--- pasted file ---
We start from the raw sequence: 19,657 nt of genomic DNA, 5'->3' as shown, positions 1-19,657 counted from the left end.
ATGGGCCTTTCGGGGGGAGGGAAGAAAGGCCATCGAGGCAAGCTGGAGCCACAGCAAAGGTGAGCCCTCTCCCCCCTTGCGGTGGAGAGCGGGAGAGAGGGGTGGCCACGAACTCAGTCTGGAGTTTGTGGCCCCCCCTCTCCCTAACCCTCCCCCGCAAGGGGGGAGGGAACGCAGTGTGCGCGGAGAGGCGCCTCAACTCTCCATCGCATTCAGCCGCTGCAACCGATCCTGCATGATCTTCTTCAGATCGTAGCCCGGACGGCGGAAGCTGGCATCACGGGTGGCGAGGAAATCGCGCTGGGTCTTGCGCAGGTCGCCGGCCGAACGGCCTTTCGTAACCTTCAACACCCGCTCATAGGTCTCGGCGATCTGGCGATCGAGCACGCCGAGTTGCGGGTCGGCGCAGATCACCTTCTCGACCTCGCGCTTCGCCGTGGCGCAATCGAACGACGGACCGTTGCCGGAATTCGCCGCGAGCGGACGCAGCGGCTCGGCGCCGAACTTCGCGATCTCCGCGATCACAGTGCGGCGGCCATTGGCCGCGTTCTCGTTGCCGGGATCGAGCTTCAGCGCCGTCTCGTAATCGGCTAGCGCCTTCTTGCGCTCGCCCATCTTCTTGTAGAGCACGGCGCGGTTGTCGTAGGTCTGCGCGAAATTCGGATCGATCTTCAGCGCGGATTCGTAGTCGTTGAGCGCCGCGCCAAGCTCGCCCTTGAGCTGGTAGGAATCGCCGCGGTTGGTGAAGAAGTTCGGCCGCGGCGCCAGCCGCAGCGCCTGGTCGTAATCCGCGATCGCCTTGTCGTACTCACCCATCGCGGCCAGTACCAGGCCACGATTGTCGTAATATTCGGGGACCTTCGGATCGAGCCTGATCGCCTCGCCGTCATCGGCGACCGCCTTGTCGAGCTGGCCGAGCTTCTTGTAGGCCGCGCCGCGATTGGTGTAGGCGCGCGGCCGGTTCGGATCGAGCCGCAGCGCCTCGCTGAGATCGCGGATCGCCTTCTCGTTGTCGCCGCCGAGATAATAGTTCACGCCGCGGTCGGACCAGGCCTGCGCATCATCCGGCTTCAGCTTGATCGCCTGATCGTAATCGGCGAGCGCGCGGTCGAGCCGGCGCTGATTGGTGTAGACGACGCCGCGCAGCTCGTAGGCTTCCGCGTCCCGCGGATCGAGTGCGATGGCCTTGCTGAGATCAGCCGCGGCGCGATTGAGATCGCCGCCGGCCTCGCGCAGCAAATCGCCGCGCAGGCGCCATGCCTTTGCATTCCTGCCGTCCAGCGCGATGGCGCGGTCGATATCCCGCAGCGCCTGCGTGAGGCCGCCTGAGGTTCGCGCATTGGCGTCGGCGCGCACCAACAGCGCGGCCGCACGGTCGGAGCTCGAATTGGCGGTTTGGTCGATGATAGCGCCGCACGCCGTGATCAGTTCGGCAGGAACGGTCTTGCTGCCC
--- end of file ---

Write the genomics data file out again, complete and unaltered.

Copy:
We start from the raw sequence: 19,657 nt of genomic DNA, 5'->3' as shown, positions 1-19,657 counted from the left end.
ATGGGCCTTTCGGGGGGAGGGAAGAAAGGCCATCGAGGCAAGCTGGAGCCACAGCAAAGGTGAGCCCTCTCCCCCCTTGCGGTGGAGAGCGGGAGAGAGGGGTGGCCACGAACTCAGTCTGGAGTTTGTGGCCCCCCCTCTCCCTAACCCTCCCCCGCAAGGGGGGAGGGAACGCAGTGTGCGCGGAGAGGCGCCTCAACTCTCCATCGCATTCAGCCGCTGCAACCGATCCTGCATGATCTTCTTCAGATCGTAGCCCGGACGGCGGAAGCTGGCATCACGGGTGGCGAGGAAATCGCGCTGGGTCTTGCGCAGGTCGCCGGCCGAACGGCCTTTCGTAACCTTCAACACCCGCTCATAGGTCTCGGCGATCTGGCGATCGAGCACGCCGAGTTGCGGGTCGGCGCAGATCACCTTCTCGACCTCGCGCTTCGCCGTGGCGCAATCGAACGACGGACCGTTGCCGGAATTCGCCGCGAGCGGACGCAGCGGCTCGGCGCCGAACTTCGCGATCTCCGCGATCACAGTGCGGCGGCCATTGGCCGCGTTCTCGTTGCCGGGATCGAGCTTCAGCGCCGTCTCGTAATCGGCTAGCGCCTTCTTGCGCTCGCCCATCTTCTTGTAGAGCACGGCGCGGTTGTCGTAGGTCTGCGCGAAATTCGGATCGATCTTCAGCGCGGATTCGTAGTCGTTGAGCGCCGCGCCAAGCTCGCCCTTGAGCTGGTAGGAATCGCCGCGGTTGGTGAAGAAGTTCGGCCGCGGCGCCAGCCGCAGCGCCTGGTCGTAATCCGCGATCGCCTTGTCGTACTCACCCATCGCGGCCAGTACCAGGCCACGATTGTCGTAATATTCGGGGACCTTCGGATCGAGCCTGATCGCCTCGCCGTCATCGGCGACCGCCTTGTCGAGCTGGCCGAGCTTCTTGTAGGCCGCGCCGCGATTGGTGTAGGCGCGCGGCCGGTTCGGATCGAGCCGCAGCGCCTCGCTGAGATCGCGGATCGCCTTCTCGTTGTCGCCGCCGAGATAATAGTTCACGCCGCGGTCGGACCAGGCCTGCGCATCATCCGGCTTCAGCTTGATCGCCTGATCGTAATCGGCGAGCGCGCGGTCGAGCCGGCGCTGATTGGTGTAGACGACGCCGCGCAGCTCGTAGGCTTCCGCGTCCCGCGGATCGAGTGCGATGGCCTTGCTGAGATCAGCCGCGGCGCGATTGAGATCGCCGCCGGCCTCGCGCAGCAAATCGCCGCGCAGGCGCCATGCCTTTGCATTCCTGCCGTCCAGCGCGATGGCGCGGTCGATATCCCGCAGCGCCTGCGTGAGGCCGCCTGAGGTTCGCGCATTGGCGTCGGCGCGCACCAACAGCGCGGCCGCACGGTCGGAGCTCGAATTGGCGGTTTGGTCGATGATAGCGCCGCACGCCGTGATCAGTTCGGCAGGAACGGTCTTGCTGCCC